A grand jury is looking intoBy Rick Daysog
Wong's role in a land deal
involving Bishop Estate
and his brother-in-law
A federal judge today refused to intervene in an Oahu grand jury's investigation of Bishop Estate trustee Richard "Dickie" Wong.
U.S. District Judge Alan Kay denied Wong's request for a temporary restraining order and a preliminary injunction against the grand jury proceedings, saying that Wong has several options to challenge the investigation at the state court level.
Kay also said there has been no showing of bad faith on the part of state Attorney General Margery Bronster, who impaneled the grand jury and has been investigating trustees for allegations of financial wrongdoing.
Kay's ruling came after the grand jury yesterday abruptly postponed deliberations to accommodate his hearing. The jury is looking into Wong's role in a Hawaii Kai land deal between the estate and a partnership affiliated with Wong's brother-in-law, Jeff Stone. Bronster has alleged that Stone offered Wong a kickback in the deal.
Wong, chairman of the multibillion-dollar estate's five-member board, has denied the allegation. On Wednesday, he asked Kay to bar Bronster from prosecuting him on criminal charges on the grounds that it would violate his constitutional rights.
The attorney general's office hailed today's decision, saying it justifies the state's probe of the estate's trustees.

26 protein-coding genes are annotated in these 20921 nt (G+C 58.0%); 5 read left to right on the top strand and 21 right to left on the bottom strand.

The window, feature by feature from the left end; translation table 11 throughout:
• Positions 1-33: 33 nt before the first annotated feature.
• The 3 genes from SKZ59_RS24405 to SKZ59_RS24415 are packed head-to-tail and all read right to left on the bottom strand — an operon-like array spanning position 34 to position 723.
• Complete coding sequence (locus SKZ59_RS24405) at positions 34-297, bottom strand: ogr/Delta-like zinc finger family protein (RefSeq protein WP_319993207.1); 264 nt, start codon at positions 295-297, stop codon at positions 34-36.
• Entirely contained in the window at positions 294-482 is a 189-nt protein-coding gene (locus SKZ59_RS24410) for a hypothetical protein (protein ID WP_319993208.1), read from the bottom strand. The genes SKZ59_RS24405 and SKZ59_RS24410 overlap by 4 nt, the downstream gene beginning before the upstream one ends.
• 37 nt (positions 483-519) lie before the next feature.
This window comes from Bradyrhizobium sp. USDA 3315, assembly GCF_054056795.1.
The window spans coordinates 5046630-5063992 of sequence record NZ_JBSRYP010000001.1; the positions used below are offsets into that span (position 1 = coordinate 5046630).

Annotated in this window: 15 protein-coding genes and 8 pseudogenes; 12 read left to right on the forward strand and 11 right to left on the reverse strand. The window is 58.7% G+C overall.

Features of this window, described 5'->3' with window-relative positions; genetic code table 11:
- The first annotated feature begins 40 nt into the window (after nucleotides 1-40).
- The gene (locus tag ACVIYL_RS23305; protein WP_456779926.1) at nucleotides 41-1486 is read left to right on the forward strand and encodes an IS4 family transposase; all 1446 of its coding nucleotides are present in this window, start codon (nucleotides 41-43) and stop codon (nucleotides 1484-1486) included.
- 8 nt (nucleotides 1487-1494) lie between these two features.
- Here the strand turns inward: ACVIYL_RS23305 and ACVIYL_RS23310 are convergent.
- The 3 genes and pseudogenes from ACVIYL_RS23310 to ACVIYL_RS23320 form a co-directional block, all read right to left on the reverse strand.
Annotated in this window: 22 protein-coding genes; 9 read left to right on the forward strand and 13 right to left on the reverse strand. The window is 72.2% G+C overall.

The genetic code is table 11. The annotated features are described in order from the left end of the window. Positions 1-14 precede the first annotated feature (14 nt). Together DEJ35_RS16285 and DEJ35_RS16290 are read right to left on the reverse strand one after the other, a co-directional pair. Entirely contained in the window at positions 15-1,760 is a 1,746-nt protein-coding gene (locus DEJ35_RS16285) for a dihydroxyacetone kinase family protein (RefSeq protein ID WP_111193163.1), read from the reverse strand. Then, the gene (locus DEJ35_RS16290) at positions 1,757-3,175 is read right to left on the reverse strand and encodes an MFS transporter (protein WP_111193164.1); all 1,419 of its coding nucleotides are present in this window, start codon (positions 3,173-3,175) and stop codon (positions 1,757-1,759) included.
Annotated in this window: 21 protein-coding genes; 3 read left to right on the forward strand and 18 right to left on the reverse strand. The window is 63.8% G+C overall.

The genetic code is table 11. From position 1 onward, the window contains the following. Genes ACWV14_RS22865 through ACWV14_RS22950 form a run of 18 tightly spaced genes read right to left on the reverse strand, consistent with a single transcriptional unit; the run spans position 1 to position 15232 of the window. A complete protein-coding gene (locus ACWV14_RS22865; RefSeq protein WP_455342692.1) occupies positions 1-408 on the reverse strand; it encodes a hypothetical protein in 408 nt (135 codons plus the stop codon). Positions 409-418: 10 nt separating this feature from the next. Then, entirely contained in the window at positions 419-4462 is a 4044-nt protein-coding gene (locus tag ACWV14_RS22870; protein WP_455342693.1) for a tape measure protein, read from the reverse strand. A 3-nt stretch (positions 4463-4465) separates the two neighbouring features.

"This is a good win and it's nice to have validation from the federal court of the investigation," said Cynthia Quinn, special assistant to Bronster.
In court today, Eric Seitz, Wong's attorney, had said Bronster is trying to indict Wong on criminal charges to influence a separate petition by her seeking Wong's removal as trustee.
Seitz called Bronster's investigation "reckless" and "malicious." He said that no impartial prosecutor would think of indicting his client based on the evidence presented.
"This is a classic bad faith and abuse of power case by the attorney general," Seitz said.
The grand jury is questioning witnesses familiar with the Hawaii Kai deal.
Bronster has alleged the estate gave a Stone-affiliated partnership a "sweetheart deal" when it bought the fee interest for the 229-unit Kalele Kai condominium project for $21.9 million in 1995.
In return, Stone provided kickbacks to Wong and trustee Henry Peters by acquiring the two trustees' upscale Makiki condominiums for inflated prices, Bronster said.
A separate grand jury in November indicted Peters for theft, and Stone for commercial bribery and conspiracy, in connection to the Kalele Kai deal. Stone and Peters have denied the allegations.
Wong also has denied wrongdoing, saying he has recused himself from board decisions relating to the Kalele Kai transaction.
Lawrence Goya, senior deputy attorney general, labeled yesterday's postponement a precautionary move, saying it would be "highly unusual" for a federal judge to intervene in an ongoing state criminal investigation.
The grand jury is expected to reconvene next month.
"We want to be as careful as we can to ensure that the investigation is conducted properly," Goya said.
Before adjourning yesterday, the grand jury heard from Stone's comptroller, Kendall Kim, and secretary, Jeanne Murata. Before proceedings were suspended, the panel was scheduled to question the estate's in-house lawyer, Nathan Aipa; Wong's secretary, Ernella Kam; and Wong's accountant, Edwin Kobashigawa.
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